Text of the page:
What’s really weighing on the minds of BoE members is that global growth and productivity remain low. The WTI is holding below $50 a barrel on fears of China’s slowdown and on the current OPEC oversupply. It is likely that this negative outlook will weigh on the decision to increase rates as the UK may be affected by a slower global economy. Therefore we think the BoE will sit tight and wait for more supportive domestic data before making any move. We expect the GBP to strengthen against the EUR in the medium term. However, it is likely that BoE minutes will provide some dovish comments which could provide some positive traction to the single currency.”***
Today traders will be watching: Inflation reports from Sweden and Norway; the interest rate decision from the BoE in UK; manufacturing production from South Africa; COPOM minutes, IPCA inflation from Brazil; new housing prices from Canada; import price index and initial jobless claims from the US.
Risk currencies, bitcoin recover as yields steady
By Julien Ponthus
LONDON (Reuters) – The Australian dollar and other riskier currencies rebounded against the U.S. dollar on Monday as U.S. Treasuries recovered from last week’s losses.
The benchmark 10-year U.S. bond traded at 1.4153%, well off Thursday’s one-year high of 1.614%.
“The bond market and risk assets are showing signs of stabilisation after the big sell-off last week”, ING analysts commented, expecting that “the dollar’s corrective rally should pause for breath”.
Equities and commodities sold off last week as the debt rout unsettled investors and lifted demand for safe-haven currencies, including the U.S. dollar. [MKTS/GLOB]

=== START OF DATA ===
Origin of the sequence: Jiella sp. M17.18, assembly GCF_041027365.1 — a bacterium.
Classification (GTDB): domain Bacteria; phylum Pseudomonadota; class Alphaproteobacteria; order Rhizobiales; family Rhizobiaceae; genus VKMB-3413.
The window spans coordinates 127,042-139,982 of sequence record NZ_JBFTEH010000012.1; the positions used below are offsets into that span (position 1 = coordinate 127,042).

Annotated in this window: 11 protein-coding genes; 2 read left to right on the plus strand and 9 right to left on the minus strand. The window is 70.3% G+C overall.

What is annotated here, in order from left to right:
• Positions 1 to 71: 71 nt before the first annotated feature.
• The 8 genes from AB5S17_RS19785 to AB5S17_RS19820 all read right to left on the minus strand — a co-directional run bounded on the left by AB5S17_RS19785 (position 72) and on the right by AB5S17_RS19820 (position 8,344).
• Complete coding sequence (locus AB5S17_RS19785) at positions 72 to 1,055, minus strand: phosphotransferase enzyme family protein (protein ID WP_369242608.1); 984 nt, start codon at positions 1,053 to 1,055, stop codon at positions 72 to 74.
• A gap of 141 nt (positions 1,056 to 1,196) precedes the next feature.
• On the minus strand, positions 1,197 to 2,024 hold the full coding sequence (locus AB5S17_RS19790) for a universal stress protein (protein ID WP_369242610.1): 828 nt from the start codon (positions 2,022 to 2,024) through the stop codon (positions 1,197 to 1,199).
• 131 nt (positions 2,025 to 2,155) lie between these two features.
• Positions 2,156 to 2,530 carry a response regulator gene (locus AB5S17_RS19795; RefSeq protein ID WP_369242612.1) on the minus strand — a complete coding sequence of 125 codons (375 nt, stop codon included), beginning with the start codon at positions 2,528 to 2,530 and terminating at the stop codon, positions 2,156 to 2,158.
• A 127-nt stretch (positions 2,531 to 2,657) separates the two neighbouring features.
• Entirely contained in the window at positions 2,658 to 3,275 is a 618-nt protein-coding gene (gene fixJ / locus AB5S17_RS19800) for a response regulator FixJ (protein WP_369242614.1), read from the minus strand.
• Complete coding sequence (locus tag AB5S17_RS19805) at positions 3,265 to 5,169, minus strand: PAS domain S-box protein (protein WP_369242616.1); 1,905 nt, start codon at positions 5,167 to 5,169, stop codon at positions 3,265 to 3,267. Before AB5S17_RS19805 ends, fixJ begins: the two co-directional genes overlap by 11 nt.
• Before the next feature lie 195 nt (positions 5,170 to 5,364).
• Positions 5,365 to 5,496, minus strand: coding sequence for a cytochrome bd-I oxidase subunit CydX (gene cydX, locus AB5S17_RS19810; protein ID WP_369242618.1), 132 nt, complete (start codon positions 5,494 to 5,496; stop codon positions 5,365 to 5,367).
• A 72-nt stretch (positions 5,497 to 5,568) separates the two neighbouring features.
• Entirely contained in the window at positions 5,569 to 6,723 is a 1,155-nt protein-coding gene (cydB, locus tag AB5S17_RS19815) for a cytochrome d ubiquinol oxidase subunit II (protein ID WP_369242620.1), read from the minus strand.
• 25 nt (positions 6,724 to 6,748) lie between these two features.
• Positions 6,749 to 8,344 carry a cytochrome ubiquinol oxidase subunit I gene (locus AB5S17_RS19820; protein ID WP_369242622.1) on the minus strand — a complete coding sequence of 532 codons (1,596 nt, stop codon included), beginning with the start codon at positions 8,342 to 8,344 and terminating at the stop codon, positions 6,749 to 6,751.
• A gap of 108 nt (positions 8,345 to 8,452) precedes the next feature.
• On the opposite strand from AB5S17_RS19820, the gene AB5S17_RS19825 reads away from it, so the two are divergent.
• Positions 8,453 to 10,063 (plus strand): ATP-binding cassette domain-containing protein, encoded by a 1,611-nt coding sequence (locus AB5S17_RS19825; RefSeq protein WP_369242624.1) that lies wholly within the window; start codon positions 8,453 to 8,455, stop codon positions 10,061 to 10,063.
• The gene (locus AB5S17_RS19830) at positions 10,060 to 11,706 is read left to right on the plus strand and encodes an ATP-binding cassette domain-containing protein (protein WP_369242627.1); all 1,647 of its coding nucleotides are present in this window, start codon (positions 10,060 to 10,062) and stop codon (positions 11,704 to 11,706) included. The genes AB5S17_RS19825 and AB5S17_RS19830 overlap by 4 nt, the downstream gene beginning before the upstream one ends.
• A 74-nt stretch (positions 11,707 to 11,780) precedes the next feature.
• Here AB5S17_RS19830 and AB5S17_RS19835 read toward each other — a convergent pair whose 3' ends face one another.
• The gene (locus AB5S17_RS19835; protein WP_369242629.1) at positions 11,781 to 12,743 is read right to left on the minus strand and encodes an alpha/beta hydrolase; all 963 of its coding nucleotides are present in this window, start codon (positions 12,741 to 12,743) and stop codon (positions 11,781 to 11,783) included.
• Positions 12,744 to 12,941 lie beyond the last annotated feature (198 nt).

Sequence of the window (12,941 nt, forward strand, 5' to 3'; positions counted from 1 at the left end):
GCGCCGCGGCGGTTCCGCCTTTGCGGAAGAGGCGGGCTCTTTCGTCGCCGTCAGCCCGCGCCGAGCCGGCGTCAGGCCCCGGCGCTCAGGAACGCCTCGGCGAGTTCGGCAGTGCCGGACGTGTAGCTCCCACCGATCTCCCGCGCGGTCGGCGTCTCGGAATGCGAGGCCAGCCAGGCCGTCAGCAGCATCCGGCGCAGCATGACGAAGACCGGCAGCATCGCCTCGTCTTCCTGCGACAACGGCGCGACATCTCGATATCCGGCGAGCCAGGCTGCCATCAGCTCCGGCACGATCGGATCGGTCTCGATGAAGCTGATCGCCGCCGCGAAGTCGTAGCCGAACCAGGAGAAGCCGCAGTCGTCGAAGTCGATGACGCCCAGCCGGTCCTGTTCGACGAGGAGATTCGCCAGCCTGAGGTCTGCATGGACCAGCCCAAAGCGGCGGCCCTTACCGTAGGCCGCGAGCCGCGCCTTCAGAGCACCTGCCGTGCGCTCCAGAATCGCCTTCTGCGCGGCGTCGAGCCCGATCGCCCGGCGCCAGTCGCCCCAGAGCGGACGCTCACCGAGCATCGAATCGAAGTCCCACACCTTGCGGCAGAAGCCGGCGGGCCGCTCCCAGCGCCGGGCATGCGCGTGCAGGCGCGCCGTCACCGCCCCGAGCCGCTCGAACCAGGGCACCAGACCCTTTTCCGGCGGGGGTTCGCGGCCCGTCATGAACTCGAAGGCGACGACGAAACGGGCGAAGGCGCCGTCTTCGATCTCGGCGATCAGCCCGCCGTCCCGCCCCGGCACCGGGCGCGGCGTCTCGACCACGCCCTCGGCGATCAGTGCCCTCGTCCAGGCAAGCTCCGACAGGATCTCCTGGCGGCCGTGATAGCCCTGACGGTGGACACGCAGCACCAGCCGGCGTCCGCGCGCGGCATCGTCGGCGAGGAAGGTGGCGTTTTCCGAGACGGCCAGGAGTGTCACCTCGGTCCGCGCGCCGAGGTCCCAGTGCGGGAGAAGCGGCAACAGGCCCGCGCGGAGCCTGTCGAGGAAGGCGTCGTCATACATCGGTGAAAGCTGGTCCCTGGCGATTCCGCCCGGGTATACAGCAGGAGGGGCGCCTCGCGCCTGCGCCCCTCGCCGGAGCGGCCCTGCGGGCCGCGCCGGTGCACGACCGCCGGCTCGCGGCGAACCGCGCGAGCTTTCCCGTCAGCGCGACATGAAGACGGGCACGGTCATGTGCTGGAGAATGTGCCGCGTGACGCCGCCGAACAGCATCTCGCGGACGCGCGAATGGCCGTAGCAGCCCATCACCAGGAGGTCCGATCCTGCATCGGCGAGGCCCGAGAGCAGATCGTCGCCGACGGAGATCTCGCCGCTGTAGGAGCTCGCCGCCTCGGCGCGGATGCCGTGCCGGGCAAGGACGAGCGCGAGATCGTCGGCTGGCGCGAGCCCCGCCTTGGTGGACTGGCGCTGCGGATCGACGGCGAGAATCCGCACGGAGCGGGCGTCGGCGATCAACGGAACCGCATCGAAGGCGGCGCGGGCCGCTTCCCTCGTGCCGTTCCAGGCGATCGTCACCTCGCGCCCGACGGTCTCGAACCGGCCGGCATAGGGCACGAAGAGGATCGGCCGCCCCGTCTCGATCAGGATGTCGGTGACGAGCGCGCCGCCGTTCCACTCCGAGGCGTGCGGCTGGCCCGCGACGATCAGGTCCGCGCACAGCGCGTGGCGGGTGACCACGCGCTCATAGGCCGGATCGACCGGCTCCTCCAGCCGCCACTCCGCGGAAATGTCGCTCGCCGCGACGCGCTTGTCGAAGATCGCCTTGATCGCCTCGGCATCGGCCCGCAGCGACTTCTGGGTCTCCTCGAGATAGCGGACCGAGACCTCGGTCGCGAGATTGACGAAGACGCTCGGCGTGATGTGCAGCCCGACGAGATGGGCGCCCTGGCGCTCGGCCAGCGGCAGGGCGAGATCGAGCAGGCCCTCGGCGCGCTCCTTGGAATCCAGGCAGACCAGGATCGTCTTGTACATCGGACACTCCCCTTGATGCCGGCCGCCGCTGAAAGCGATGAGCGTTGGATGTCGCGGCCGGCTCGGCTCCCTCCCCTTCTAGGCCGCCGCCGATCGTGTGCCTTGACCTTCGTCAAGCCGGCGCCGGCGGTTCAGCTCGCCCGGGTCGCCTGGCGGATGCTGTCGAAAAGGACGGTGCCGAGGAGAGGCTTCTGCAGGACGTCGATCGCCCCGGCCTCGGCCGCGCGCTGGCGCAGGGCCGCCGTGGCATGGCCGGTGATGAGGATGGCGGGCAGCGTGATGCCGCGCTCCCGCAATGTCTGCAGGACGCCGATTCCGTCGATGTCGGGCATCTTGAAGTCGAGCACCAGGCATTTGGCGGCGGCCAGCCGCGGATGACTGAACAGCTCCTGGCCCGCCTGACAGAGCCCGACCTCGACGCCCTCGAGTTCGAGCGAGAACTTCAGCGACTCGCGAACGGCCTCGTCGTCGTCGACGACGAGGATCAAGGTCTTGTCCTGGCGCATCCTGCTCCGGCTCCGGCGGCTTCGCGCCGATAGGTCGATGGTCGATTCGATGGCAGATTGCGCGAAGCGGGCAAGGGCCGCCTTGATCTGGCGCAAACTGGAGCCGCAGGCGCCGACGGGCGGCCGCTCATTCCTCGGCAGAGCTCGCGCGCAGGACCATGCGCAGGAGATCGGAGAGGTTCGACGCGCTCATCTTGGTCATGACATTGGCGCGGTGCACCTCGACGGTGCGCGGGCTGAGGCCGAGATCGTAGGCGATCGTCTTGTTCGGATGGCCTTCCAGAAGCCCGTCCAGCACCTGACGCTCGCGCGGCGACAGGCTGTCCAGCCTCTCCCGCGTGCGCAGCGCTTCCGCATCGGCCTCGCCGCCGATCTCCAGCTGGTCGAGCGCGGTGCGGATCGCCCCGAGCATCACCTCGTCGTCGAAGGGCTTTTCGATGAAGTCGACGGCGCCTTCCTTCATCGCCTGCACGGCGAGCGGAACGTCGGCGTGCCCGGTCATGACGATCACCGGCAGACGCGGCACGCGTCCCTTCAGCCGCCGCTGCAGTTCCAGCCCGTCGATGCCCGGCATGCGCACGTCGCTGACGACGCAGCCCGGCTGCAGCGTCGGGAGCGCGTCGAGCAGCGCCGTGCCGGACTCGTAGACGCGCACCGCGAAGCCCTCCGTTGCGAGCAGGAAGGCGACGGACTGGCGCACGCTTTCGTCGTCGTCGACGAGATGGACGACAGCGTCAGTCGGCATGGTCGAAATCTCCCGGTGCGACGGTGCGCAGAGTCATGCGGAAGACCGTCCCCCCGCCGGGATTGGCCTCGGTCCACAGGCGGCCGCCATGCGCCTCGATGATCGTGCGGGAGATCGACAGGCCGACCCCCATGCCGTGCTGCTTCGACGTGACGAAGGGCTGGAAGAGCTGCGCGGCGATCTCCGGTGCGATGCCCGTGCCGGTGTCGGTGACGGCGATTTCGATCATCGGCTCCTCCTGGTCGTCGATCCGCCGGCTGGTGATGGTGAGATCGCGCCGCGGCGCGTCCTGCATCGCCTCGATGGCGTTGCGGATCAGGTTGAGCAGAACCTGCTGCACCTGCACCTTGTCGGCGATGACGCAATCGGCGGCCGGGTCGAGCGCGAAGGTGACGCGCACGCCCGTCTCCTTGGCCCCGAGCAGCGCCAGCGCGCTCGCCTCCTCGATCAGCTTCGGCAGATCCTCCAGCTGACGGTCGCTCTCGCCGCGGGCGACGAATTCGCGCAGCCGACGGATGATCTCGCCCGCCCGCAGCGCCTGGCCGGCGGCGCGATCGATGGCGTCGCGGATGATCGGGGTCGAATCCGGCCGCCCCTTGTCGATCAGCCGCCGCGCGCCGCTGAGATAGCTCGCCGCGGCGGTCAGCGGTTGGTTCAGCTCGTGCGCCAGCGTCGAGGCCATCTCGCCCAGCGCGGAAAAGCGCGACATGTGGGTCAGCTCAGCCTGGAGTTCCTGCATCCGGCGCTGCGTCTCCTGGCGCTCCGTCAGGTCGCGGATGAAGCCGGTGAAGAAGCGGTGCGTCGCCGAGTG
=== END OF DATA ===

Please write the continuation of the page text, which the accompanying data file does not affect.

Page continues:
Early today, the risk-friendly Australian dollar jumped 0.5% to $0.7743 following a 2.1% plunge on Friday.
The Reserve Bank of Australia will hold its monthly policy meeting on Tuesday, and markets expect it to reinforce its forward guidance for three more years of near-zero rates.
The New Zealand dollar strengthened 0.46% to $0.7259, recovering some of Friday’s 1.9% slide.
The dollar index rose 0.26% to 91.02 after posting its biggest surge since June on Friday.
The euro fell 0.12% to $1.2056, after dropping 0.9% at the end of last week, the most since April.
Pressure has been growing on the European Central Bank to act against rising yields in the euro zone. Traders will focus on a speech later this afternoon by President Christine Lagarde.
“There is little doubt in my mind that central banks will eventually lean quite hard against a sustained rise in yields. They simply can’t afford to see it happen with debt so high”, Deutsche Bank strategist Jim Reid told his clients in a morning note.
The British pound drew additional support from bets on a faster vaccine-led economic recovery. Resurgent risk appetite pushed the safe-haven Japanese yen to a six-month low versus the dollar.
Sterling rose 0.17% to $1.3945.
Against the yen, the dollar hit a six-month high of 106.70.
In cryptocurrency markets, bitcoin rose 4% to $47,069 but was still off a record high of $58,354.14 hit on Feb. 21.
(Reporting by Julien Ponthus, editing by Larry King)
European stocks rebound as bond markets stabilise
(Reuters) – European stocks bounced on Monday after sharp losses last week as a selloff in bond markets eased, while optimism over COVID-19 vaccination programme and U.S. stimulus package further aided sentiment.
The pan-regional STOXX 600 index rose 1.6% by 0811 GMT following strong gains in Asian stocks despite weaker-than-expected manufacturing activity data out of China.